Tracing the Steps of Ethiopian Jewry on Their Way to Israel

Feb. 21 2018

Having traveled to the Ethiopian village of Ambover—once home to a significant Jewish community—accompanied by Jews who left the country for Israel as children or teenagers, Miriam Seiden describes what she learned and saw:

Our [group’s] introduction to Ethiopia was the Red Terror Martyrs’ Museum in Addis Ababa, a memorial to the victims tortured, imprisoned, and killed for their political beliefs under the Marxist Derg regime, which overthrew Haile Selassie and ruled Ethiopia from 1974 to 1987. Here we began to learn about the struggle of the Ethiopian people and the cruelty they endured. . . .

In the Ambover synagogue, which remains intact thanks to private donors, we were spellbound by the emotional story that Belaynesh Zevadia, [who left the village for Israel when she was thirteen], shared of her brother Yosef’s three-year imprisonment for teaching Hebrew. Her father, the village kes (the Ethiopian Jewish equivalent of a rabbi), lived in the synagogue most of that time, sleeping on the floor and praying that his son would be released.

[We also attempted] to walk in the footsteps of those who escaped through the Semien Mountains to Sudan [in 1984, from which they were airlifted to safety by Israel]. Children and elders had marched alongside their families, trying to avoid loose stones on the trails. Some died over the course of their long journey, a proper burial all but impossible, and babies were born in this rugged but stunning mountain range.

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More about: Ethiopia, Ethiopian Jews, History & Ideas, Israeli history, Sudan

For Israelis, Anti-Zionism Kills

Dec. 14 2018

This week alone, anti-Zionists have killed multiple Israelis in a series of attacks; these follow the revelations that Hizballah succeeded in digging multiple attack tunnels from Lebanon into northern Israel. Simultaneously, some recent news stories in the U.S. have occasioned pious reminders that anti-Zionism should not be conflated with anti-Semitism. Bret Stephens notes that it is anti-Zionists, not defenders of Israel, who do the most to blur that distinction:

Israelis experience anti-Zionism in a different way from, say, readers of the New York Review of Books: not as a bold sally in the world of ideas, but as a looming menace to their earthly existence, held at bay only through force of arms. . . . Anti-Zionism might have been a respectable point of view before 1948, when the question of Israel’s existence was in the future and up for debate. Today, anti-Zionism is a call for the elimination of a state—details to follow regarding the fate befalling those who currently live in it. . . .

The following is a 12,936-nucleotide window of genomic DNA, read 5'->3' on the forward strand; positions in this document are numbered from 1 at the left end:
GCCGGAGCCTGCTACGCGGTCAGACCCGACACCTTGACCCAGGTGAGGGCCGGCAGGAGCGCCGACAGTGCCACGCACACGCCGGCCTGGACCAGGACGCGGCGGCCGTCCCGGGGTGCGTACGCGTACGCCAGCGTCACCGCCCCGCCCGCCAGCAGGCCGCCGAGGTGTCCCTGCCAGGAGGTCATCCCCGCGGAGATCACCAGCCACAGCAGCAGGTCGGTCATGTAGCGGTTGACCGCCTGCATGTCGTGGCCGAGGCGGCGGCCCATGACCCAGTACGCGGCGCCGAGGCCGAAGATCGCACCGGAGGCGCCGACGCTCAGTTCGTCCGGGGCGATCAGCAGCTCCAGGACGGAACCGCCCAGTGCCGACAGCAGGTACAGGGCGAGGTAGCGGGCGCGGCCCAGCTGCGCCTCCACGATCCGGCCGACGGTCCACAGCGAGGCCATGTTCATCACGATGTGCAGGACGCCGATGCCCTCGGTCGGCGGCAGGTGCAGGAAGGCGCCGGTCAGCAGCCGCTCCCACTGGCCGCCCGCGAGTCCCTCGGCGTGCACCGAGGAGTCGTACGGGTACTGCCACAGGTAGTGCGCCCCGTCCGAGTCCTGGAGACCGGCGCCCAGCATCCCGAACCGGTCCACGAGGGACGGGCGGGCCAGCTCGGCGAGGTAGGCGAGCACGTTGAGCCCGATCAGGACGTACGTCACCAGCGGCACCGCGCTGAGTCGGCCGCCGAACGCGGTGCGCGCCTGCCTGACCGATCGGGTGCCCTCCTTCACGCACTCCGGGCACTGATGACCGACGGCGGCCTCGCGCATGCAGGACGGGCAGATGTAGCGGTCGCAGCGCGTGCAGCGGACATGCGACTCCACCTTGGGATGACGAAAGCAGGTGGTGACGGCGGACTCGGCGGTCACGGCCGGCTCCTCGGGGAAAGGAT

Anti-Zionism is ideologically unique in insisting that one state, and one state only, doesn’t just have to change. It has to go. By a coincidence that its adherents insist is entirely innocent, this happens to be the Jewish state, making anti-Zionists either the most disingenuous of ideologues or the most obtuse. When then-CNN contributor Marc Lamont Hill called last month for a “free Palestine from the river to the sea” and later claimed to be ignorant of what the slogan really meant, it was hard to tell in which category he fell.

Does this make someone with Hill’s views an anti-Semite? It’s like asking whether a person who believes in [the principle of] separate-but-equal must necessarily be a racist. In theory, no. In reality, another story. The typical aim of the anti-Semite is legal or social discrimination against some set of Jews. The explicit aim of the anti-Zionist is political or physical dispossession.

What’s worse: to be denied membership in a country club because you’re Jewish, or driven from your ancestral homeland and sovereign state for the same reason? If anti-Semitism and anti-Zionism are meaningfully distinct (I think they are not), the human consequences of the latter are direr.

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More about: Anti-Semitism, Anti-Zionism, Hizballah, Israel & Zionism, Palestinian terror